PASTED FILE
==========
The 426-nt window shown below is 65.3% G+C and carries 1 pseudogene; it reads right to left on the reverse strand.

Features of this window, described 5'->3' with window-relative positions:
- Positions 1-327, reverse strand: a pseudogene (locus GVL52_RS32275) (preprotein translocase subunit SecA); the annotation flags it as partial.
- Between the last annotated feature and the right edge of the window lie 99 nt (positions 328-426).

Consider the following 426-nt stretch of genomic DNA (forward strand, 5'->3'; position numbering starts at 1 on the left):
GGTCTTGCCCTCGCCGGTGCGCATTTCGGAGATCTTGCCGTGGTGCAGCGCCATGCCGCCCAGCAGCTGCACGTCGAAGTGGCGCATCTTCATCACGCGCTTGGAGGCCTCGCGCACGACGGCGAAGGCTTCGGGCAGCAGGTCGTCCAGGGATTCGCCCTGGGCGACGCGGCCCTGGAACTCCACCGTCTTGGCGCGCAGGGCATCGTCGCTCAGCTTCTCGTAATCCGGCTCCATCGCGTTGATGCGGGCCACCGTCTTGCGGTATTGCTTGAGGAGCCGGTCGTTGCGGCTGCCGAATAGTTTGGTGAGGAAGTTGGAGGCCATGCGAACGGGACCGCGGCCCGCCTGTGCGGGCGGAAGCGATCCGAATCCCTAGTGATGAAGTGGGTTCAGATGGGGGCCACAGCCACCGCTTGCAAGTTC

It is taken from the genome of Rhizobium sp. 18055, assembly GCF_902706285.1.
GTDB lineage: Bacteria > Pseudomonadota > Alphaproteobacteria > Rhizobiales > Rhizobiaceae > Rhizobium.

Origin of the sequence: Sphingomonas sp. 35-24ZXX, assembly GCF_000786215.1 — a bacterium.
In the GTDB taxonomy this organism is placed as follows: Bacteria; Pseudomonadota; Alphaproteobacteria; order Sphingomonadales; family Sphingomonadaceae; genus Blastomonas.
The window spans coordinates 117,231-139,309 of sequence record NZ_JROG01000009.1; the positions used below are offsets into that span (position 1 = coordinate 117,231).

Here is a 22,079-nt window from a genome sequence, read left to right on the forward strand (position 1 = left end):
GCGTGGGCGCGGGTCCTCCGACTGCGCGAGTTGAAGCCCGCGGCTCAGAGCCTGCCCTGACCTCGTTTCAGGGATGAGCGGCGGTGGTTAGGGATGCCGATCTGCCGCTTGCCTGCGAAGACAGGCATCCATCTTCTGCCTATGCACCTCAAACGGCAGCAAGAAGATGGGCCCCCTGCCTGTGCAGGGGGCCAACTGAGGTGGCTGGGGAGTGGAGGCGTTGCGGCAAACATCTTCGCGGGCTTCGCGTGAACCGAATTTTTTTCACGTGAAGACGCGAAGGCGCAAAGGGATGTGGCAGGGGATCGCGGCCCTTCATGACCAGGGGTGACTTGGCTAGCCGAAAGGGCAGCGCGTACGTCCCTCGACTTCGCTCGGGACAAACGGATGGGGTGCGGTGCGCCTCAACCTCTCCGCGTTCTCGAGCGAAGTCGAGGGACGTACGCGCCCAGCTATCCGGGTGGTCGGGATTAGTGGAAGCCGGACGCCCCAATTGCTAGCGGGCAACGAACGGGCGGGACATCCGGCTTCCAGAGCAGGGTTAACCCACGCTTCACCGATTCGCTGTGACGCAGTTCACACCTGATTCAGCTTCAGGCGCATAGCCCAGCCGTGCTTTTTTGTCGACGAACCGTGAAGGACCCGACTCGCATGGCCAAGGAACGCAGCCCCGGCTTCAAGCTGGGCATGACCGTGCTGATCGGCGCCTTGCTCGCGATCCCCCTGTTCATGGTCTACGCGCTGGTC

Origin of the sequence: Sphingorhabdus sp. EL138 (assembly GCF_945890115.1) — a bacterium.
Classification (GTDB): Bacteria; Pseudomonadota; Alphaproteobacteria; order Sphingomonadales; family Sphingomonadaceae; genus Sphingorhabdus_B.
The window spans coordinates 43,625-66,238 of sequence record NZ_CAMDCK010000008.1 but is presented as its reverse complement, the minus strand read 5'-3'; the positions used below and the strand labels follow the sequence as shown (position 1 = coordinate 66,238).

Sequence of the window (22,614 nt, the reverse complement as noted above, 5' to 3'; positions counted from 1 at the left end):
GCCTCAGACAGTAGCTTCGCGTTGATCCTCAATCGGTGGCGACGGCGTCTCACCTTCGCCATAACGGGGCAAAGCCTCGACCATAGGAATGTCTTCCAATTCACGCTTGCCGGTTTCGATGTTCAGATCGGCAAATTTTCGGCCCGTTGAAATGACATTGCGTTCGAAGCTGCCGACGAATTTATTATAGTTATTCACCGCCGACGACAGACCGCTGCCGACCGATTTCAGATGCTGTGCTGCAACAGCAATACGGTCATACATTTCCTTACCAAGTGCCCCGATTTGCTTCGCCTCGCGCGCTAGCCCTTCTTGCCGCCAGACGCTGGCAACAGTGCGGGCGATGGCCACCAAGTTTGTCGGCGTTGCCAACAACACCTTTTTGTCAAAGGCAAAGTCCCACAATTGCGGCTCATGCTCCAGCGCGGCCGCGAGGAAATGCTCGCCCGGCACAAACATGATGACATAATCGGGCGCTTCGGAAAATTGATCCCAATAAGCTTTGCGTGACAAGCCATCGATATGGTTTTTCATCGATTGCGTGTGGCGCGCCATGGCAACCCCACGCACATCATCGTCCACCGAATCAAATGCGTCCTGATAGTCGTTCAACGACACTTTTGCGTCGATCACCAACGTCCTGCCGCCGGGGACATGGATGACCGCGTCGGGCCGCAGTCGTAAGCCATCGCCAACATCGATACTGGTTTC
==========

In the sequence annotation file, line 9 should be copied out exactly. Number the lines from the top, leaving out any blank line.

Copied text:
Origin of the sequence: Sphingomonas sp. 35-24ZXX, assembly GCF_000786215.1 — a bacterium.